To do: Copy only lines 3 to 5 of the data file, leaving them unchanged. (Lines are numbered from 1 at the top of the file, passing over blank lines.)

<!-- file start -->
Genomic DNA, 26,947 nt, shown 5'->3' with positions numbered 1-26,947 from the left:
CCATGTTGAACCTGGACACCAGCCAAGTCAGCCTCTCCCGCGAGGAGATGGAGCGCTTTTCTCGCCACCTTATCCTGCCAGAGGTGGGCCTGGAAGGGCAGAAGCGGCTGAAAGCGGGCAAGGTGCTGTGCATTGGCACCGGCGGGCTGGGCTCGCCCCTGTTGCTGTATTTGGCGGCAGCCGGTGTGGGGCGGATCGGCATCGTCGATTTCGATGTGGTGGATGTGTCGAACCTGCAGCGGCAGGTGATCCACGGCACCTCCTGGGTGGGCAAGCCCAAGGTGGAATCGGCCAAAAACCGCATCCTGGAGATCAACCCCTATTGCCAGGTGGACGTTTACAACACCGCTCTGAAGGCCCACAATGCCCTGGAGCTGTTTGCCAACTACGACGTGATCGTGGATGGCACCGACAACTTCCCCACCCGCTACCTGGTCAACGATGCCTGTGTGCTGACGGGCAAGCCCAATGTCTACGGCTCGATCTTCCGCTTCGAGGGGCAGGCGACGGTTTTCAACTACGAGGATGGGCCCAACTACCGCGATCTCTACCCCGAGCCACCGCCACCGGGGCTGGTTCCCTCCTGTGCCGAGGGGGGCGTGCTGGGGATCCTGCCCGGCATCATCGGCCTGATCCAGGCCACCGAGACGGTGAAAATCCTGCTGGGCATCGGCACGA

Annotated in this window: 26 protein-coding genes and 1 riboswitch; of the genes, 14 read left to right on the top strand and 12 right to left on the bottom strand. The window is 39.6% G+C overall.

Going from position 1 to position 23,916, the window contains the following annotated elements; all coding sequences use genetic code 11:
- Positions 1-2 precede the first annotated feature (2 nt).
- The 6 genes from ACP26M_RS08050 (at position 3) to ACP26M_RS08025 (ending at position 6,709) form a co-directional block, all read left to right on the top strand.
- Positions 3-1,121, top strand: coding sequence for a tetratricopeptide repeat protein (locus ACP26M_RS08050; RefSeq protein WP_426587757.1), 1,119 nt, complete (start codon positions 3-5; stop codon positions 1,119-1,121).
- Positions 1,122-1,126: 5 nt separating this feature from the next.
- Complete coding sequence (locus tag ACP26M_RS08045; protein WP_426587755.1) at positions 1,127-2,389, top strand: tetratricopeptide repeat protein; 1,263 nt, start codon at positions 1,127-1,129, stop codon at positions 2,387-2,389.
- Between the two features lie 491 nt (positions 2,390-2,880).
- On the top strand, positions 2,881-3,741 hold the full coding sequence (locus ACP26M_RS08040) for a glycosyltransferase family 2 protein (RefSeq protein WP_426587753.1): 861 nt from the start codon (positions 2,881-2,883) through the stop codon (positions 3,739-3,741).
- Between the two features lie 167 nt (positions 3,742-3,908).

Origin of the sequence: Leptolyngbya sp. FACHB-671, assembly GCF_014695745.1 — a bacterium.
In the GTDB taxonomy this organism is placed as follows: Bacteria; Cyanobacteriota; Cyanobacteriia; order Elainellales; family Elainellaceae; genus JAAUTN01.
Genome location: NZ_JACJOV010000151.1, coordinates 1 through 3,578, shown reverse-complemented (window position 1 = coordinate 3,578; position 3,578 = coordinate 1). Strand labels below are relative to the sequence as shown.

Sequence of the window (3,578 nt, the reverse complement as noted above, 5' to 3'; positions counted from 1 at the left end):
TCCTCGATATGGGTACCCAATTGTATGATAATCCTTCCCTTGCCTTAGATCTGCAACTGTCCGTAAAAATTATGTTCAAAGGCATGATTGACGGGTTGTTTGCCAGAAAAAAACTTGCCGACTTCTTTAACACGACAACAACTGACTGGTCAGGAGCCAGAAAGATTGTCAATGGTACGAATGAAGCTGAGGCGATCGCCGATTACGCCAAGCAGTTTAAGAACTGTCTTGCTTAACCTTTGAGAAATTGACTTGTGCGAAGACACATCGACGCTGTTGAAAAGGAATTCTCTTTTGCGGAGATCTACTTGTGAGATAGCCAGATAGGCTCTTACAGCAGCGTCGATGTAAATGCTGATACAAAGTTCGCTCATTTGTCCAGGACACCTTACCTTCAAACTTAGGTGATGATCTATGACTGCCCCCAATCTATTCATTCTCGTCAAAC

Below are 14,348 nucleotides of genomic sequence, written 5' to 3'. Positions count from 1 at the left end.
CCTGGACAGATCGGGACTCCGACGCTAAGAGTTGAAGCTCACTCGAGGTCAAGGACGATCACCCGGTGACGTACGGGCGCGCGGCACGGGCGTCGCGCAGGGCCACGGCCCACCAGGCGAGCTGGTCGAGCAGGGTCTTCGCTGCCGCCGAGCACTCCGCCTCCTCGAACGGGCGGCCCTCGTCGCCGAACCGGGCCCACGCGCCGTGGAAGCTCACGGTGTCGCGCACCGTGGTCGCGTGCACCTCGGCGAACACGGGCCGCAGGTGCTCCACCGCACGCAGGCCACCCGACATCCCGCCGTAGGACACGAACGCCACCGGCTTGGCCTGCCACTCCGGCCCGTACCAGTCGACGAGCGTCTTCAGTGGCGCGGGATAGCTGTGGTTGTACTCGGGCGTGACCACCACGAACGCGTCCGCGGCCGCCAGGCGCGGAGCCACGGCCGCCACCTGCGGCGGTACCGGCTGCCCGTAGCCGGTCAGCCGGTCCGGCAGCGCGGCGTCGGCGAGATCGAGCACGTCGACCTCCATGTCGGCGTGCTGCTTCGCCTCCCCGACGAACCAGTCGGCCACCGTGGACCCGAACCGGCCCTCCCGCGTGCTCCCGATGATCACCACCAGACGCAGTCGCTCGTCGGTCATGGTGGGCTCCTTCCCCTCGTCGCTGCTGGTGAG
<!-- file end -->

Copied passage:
Annotated in this window: 26 protein-coding genes and 1 riboswitch; of the genes, 14 read left to right on the top strand and 12 right to left on the bottom strand. The window is 39.6% G+C overall.

Going from position 1 to position 23,916, the window contains the following annotated elements; all coding sequences use genetic code 11:
- Positions 1-2 precede the first annotated feature (2 nt).